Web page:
This empirical paper documents the relationship between the composition of a firm’s workforce (with a special focus on age and gender) and its performance (productivity and profitability) for a large representative sample of enterprises from manufacturing industries in Germany using newly available, unique data. We find concave age-productivity profiles and a negative correlation of age on firms’ profitability. Moreover, our micro-econometric analysis reveals for the first time that the ceteris paribus lower level of productivity in firms with a higher share of female employees does not go hand in hand with a lower level of profitability in these firms.

Keywords: ageing; firm performance; gender; productivity; profitability; Germany

Advantages and Disadvantages of Fiscal Discipline in Bulgaria in Times of Crisis original article

pp. 47-56 | First published in 31 March 2014 | DOI:10.5709/ce.1897-9254.130

Vasil S. Petkov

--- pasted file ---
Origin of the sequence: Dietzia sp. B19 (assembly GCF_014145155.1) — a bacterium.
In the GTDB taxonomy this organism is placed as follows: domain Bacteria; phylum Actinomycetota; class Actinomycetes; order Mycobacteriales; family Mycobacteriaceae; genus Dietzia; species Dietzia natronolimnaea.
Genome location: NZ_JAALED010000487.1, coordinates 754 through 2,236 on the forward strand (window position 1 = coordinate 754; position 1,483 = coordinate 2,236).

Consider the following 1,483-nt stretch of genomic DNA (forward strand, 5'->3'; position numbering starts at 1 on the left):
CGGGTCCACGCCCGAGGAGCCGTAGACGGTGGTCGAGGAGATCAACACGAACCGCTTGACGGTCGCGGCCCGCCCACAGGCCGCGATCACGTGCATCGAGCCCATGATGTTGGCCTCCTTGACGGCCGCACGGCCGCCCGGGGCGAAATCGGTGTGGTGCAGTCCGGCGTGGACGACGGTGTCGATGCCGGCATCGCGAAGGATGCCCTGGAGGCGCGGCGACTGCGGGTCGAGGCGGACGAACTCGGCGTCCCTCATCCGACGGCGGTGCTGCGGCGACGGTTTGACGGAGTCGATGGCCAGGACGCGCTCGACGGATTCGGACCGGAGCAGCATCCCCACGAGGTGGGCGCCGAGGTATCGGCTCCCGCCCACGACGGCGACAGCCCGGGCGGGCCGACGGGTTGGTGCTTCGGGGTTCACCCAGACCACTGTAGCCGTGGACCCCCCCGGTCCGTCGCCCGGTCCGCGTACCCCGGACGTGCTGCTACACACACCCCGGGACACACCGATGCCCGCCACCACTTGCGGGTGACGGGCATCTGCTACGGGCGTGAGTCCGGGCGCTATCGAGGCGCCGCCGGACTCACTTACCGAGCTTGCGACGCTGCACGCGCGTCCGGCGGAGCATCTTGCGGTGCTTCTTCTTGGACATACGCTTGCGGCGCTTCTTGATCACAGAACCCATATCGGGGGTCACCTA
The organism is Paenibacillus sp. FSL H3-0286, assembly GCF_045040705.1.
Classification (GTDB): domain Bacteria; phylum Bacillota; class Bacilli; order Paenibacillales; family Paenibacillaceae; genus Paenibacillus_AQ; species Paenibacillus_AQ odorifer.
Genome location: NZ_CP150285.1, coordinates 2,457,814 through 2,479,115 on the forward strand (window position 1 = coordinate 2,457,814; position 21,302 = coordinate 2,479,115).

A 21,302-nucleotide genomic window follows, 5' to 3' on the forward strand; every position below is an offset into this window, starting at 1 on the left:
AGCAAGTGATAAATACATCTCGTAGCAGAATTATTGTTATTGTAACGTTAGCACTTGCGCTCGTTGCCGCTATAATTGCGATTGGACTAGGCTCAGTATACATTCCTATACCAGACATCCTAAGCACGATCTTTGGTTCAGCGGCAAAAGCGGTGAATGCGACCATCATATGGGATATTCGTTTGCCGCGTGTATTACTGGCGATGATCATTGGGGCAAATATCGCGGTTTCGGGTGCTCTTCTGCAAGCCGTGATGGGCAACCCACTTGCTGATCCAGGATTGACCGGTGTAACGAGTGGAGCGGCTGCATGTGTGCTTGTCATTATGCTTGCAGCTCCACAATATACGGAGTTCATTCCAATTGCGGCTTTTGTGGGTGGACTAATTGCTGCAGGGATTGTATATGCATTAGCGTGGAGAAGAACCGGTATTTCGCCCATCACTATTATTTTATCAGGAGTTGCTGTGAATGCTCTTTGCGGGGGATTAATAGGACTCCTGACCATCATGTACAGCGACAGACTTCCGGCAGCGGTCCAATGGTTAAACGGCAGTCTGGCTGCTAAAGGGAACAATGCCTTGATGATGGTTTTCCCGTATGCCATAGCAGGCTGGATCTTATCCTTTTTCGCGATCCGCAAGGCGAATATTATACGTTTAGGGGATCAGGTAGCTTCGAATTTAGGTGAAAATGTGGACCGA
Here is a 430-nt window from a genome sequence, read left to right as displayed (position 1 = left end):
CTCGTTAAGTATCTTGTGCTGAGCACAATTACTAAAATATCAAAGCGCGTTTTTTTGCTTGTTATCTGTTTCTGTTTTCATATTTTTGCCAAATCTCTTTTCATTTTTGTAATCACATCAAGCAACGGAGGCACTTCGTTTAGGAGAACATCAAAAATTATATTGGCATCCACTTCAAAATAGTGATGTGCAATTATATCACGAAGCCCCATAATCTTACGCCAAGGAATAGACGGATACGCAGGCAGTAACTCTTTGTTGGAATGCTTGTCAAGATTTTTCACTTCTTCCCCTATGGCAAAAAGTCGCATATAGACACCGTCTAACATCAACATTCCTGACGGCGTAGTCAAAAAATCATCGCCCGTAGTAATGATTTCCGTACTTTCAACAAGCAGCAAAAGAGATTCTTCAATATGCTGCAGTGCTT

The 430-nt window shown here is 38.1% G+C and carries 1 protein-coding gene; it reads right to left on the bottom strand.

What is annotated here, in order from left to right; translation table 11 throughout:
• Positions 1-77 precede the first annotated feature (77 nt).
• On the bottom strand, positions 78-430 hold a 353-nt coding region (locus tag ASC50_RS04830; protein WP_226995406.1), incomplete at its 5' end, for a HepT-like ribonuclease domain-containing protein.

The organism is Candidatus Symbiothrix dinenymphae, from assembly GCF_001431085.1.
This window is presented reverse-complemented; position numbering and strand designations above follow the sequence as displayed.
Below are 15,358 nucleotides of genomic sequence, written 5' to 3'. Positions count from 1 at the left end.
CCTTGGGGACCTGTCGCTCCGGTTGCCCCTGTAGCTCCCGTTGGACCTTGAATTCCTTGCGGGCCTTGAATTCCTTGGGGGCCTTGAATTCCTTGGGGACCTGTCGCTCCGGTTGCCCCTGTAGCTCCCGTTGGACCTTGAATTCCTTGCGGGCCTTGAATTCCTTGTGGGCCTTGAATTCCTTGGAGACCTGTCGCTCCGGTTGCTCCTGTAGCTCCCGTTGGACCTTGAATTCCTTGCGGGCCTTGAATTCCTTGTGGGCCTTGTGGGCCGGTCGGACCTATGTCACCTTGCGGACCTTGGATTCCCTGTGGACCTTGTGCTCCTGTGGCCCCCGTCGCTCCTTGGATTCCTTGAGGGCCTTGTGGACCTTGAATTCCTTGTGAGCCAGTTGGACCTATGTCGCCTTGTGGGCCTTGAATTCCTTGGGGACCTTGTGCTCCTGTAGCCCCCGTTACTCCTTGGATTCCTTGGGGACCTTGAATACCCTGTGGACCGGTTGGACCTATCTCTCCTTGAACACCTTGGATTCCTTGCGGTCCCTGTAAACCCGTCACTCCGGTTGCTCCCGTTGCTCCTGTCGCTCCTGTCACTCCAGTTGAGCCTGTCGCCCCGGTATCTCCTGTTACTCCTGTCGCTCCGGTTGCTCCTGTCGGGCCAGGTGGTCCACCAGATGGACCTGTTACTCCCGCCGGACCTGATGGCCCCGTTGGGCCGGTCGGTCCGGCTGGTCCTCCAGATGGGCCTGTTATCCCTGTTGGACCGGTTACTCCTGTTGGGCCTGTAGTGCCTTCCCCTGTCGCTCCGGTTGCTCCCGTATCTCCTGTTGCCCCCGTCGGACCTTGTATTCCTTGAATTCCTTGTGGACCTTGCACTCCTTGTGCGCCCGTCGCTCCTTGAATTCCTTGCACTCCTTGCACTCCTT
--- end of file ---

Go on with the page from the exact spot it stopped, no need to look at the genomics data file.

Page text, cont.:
The global economic crisis of 2008 has posed serious challenges to the Bulgarian economy and was reflected in worsened macroeconomic indicators. The subsequent sovereign debt crisis in Europe further aggravated the situation and blocked its path to recovery. In line with the overall sentiment in the European Union (the EU), Bulgaria made maintaining fiscal stability a priority that it set out to accomplish by following a policy of austerity. The country managed to achieve the desired effect relatively quickly. It became one of the best performers in terms of budget deficit and government debt as a share of GDP (which are among the lowest in the EU). These accomplishments underlie international institutions’ greater confidence in Bulgaria, which has led to an increase in its credit rating. Nevertheless, the state has not managed to reap the maximum benefits that this type of policy offers. Fiscal sustainability was accomplished at the expense of economic growth, the slow pace of which was accompanied by impoverishment of the population, high unemployment, restricted consumption, and operational difficulties faced by real-sector companies. These problems fueled doubts about the adequacy of strict budget discipline, especially in times of crisis. They provoked the author to examine in greater depth the benefits and the drawbacks that such a policy ultimately offers to Bulgaria. The results show that the strict fiscal measures have put additional pressure on the already fragile economic growth and have a high social cost as well. All this justifies the need for the government to take on a new course to achieve economic recovery by means of more active state support that would stimulate a pickup in consumption and production activity.